Some of the fondest memories I had as a child were of my family camping trips. My parents had an old Jayco popup that we spent our family summers in, traveling from Shenandoah all the way to the Outer Banks. These trips were usually accompanied by my great grandparents who were both avid coffee drinkers (some might say excessive, but to each their own).
Because of my love of fishing from an early age; these trips were usually catered to camping close by some sort of body of water. I would get up before sunrise usually to find my great grandfather sitting by the campfire already halfway through a cup of coffee, with his fishing rod leaned up against the side of the camper anticipating my arrival. The combination of strong, black coffee mixed with woodsmoke is still to this day a very nostalgic smell for me.
I remember one particular instance camping in East Tennessee, where my great grandfather lovingly scolded me for being in such a hurry to get to the stream.
“The trout ain’t gonna grow legs, slow down and enjoy the walk lest I spill my coffee.”
At the time, I didn’t think anything of it. I can’t even really remember the rest of the events of that one day, other than him and me sitting by the water’s edge and him letting me sip on his cup of coffee that he always brought fishing. It wasn’t so much that I even liked coffee, but it made me feel more like an adult (along with the leaves of his beechnut wintergreen I took from him when he offered).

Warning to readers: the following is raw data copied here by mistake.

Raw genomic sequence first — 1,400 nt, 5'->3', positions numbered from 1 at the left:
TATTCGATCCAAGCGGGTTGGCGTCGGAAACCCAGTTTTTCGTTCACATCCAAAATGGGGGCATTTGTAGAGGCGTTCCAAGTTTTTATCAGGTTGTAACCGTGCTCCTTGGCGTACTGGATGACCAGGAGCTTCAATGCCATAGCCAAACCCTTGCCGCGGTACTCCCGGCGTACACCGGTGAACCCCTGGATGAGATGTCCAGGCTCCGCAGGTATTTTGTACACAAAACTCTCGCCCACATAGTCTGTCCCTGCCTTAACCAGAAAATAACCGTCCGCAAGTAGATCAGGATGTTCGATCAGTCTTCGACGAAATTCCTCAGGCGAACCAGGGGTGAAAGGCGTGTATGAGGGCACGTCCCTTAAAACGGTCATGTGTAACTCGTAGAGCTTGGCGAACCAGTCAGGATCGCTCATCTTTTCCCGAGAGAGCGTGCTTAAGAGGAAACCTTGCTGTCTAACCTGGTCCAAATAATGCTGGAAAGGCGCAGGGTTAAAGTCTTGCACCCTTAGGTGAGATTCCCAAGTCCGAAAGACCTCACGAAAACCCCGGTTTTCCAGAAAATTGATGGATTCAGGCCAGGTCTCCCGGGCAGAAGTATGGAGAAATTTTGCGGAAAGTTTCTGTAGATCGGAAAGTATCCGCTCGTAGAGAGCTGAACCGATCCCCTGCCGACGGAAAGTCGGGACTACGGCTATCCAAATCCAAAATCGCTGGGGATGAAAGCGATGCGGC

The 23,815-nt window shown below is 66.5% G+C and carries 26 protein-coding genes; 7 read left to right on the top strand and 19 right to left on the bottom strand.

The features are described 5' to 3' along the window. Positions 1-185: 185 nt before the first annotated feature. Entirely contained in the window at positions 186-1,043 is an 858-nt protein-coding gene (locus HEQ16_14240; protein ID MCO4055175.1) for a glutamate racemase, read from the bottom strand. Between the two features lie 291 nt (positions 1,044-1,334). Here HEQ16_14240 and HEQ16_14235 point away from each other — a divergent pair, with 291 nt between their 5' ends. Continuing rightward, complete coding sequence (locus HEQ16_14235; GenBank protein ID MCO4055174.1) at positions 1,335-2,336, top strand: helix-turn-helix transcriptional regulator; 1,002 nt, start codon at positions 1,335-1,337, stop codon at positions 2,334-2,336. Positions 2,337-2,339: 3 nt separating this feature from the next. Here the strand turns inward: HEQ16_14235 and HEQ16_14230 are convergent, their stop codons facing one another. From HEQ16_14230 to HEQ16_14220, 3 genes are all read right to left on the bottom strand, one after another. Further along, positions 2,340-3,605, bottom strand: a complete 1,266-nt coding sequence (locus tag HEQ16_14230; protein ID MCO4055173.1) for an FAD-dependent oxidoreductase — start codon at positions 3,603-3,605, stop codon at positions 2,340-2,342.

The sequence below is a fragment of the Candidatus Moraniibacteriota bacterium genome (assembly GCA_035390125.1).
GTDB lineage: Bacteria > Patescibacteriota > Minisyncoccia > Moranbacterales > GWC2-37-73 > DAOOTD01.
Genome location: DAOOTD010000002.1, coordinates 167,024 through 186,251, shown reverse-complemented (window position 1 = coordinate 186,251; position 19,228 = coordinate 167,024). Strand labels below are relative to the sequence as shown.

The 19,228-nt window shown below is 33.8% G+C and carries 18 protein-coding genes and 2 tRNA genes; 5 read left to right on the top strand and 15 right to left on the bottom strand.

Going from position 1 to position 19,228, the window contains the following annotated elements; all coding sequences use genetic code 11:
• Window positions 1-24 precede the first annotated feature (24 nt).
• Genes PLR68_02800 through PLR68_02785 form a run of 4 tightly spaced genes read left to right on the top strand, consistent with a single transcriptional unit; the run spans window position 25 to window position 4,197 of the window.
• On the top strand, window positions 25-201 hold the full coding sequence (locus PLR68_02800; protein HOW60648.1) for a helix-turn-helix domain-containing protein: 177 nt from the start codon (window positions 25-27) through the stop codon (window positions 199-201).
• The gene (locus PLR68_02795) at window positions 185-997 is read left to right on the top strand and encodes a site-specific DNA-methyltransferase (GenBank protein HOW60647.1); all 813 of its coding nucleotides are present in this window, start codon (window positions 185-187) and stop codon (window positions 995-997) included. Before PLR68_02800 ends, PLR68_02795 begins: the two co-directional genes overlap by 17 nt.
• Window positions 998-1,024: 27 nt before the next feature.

Those trips, and those memories, are some of the best parts of my life. I credit them with getting me to where I am today as a guide and for my love of fishing. When I am done with a trip and find myself alone on the river, I’ll make a fresh cup of coffee and sit by the water’s edge, reminiscing on the events of the day but more so on my great grandfather’s words all those years ago. I’m not sure he realized it at the time how impactful that was on my personal philosophy of fishing.
When I sit in the midst of rushing water on a trout stream, hearing the songbirds and feeling the warmth of my coffee in my hands forces me to slow down and appreciate where I am in the present. Joe Humphries often talks about “looking up” when going fishing for this reason. It can be so easy to be focused on the technical aspects of fishing when I think most anglers sometimes forget just how fortunate they are to be on the water surrounded by all of the natural beauty we have here in the first place.
Time has muddled many of my childhood memories, but the smell of strong coffee takes me back to a much simpler time when the only thing that was rushing anything, was the water tumbling over the rocks at my feet. In a world that seems to make less sense to me as the days go by, those memories are precious things.
Ethan Hollifield is a member of a conservation organization called 2% For Conservation and a guide for Southern Appalachian Anglers